bedroom door shut and slumped against it. It was quiet outside, but it wasn't
for long. A high pitched 'screeeechh screeeechh screeeechh' pierced the night as
the tree's thorny branches dragged themselves across the portraits of Keates'
ancestors that were hanging on the walls that lined the stairway. Silence........
"It's a tree for goodness sake, this can't be on earth is it
going to open this door?" a terrified Keates whispered to himself.
Then....slowly...very slowly, the door handle began to turn.
The following morning, the familiar 'crunch crunch crunch' sound echoed up the
driveway as the gardener from the village returned to apologize for his rudeness.
"Oh good, the tree is still there" said the gardener on noticing the hawthorne
standing in its usual spot, but then noticed a shiny object swinging from the
thorny branches in the morning breeze. There, hanging from the tree was a watch,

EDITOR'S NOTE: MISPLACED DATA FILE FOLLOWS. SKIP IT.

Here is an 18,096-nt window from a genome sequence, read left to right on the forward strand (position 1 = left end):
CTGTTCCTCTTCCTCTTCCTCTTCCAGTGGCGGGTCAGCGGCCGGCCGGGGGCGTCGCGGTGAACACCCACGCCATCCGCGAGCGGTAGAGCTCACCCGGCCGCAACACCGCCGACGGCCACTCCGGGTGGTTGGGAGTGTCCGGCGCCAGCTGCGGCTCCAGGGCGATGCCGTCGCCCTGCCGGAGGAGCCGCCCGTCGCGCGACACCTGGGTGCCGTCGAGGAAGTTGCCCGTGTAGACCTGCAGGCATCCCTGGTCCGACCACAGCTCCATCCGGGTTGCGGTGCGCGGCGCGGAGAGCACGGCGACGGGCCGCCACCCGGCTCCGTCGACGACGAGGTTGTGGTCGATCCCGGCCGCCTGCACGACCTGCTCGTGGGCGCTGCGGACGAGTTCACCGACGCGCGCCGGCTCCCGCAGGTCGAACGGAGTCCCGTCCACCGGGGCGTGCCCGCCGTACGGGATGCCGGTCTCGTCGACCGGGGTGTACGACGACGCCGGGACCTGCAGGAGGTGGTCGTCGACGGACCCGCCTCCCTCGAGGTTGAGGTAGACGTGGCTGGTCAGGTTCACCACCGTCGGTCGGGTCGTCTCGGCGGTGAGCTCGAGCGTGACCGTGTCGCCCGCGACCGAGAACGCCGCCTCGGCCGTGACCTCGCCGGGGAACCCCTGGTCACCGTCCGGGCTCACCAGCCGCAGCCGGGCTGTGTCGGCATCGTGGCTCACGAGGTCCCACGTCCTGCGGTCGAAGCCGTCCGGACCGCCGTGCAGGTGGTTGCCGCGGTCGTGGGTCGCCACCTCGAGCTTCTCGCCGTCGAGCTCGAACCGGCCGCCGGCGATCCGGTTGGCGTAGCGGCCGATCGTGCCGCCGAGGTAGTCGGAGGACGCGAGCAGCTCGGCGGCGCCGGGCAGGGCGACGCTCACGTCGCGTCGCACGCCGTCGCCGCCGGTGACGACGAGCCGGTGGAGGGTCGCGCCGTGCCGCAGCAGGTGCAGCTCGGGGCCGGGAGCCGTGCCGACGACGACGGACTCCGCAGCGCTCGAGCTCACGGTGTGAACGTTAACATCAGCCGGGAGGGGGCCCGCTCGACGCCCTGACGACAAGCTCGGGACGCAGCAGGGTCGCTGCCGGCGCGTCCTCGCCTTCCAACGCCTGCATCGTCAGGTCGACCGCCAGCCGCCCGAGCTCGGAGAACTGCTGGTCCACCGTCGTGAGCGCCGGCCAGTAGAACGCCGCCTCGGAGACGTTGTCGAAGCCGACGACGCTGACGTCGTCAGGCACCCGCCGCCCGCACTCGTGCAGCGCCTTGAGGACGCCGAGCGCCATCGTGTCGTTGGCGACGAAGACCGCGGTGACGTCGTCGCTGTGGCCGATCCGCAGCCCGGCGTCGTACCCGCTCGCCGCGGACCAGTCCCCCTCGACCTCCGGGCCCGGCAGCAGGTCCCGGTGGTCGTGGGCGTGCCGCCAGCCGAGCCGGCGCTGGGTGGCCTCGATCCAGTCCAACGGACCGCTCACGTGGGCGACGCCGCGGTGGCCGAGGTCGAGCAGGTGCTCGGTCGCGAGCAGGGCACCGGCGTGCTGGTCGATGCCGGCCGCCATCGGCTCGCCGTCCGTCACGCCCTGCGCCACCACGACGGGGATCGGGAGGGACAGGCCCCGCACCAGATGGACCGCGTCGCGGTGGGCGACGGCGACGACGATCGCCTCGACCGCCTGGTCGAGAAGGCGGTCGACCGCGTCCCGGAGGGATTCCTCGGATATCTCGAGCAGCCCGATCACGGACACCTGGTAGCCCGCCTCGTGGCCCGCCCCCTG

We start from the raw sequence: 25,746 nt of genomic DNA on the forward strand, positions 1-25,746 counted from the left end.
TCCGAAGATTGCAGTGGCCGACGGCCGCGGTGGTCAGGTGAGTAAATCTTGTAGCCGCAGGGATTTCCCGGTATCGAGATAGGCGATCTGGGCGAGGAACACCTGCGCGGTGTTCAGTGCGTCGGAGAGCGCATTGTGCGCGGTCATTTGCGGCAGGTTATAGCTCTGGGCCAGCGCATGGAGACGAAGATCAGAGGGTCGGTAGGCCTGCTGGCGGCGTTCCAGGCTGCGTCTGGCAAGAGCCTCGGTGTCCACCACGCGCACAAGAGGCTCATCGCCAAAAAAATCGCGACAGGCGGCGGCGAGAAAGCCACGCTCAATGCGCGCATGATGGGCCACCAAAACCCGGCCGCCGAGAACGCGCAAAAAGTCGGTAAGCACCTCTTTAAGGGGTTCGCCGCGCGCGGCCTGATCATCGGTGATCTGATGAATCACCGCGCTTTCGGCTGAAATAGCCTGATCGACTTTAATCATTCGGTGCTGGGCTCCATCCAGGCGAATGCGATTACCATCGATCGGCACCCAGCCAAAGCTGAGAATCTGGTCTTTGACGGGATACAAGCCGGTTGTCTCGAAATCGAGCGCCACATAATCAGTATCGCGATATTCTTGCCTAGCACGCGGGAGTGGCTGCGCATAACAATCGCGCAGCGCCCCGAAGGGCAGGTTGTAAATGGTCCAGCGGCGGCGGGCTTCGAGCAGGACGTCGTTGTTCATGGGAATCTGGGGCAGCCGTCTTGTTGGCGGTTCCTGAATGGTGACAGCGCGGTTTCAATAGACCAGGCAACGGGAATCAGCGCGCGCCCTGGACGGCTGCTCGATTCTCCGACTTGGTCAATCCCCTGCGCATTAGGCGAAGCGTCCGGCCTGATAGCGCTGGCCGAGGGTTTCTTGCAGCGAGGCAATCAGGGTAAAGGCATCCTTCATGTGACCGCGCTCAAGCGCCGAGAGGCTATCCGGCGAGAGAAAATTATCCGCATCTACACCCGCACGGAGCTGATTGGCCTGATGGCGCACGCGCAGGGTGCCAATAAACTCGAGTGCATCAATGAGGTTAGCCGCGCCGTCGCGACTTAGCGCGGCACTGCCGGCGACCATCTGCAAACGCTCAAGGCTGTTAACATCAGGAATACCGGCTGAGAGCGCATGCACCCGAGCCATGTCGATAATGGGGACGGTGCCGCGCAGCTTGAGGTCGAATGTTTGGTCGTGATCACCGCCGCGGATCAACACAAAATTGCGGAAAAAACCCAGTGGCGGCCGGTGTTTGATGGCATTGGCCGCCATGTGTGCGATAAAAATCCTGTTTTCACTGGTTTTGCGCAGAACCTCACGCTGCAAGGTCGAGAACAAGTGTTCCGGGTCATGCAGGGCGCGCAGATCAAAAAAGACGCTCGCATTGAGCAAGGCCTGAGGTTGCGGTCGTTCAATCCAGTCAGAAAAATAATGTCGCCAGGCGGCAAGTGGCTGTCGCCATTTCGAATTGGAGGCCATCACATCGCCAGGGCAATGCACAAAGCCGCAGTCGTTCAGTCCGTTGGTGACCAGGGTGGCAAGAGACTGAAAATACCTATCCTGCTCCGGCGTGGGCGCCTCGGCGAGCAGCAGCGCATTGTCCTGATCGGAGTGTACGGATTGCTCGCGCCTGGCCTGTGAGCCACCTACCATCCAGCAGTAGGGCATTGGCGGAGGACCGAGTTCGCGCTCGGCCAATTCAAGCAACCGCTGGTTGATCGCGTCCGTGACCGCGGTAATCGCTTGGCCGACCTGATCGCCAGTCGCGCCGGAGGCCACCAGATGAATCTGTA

no ordinary was a very familiar watch...a solid silver fob watch.

Sunday, 9 January 2011

Horrid George

George didn't believe in faeries, George told me so, George.......he's horrid.
George could often be found lurking around the cabbage patch looking, hunting
and hoping to find......faeries, wishing that in the good fortune of actually finding a
faerie who, so he was told, resided there amongst the large green vegetables
(which he never ate) he would utter the words "are you a faerie, if so I do not
believe in faeries!"
George knew only too well that by uttering this phrase the faerie would drop down
dead in an instant on the spot. George.........he's really horrid.
One gloomy afternoon, George was stalking through the cabbages , hoping to find
a faerie that he could utter his deadly phrase to. Several hours passed and there were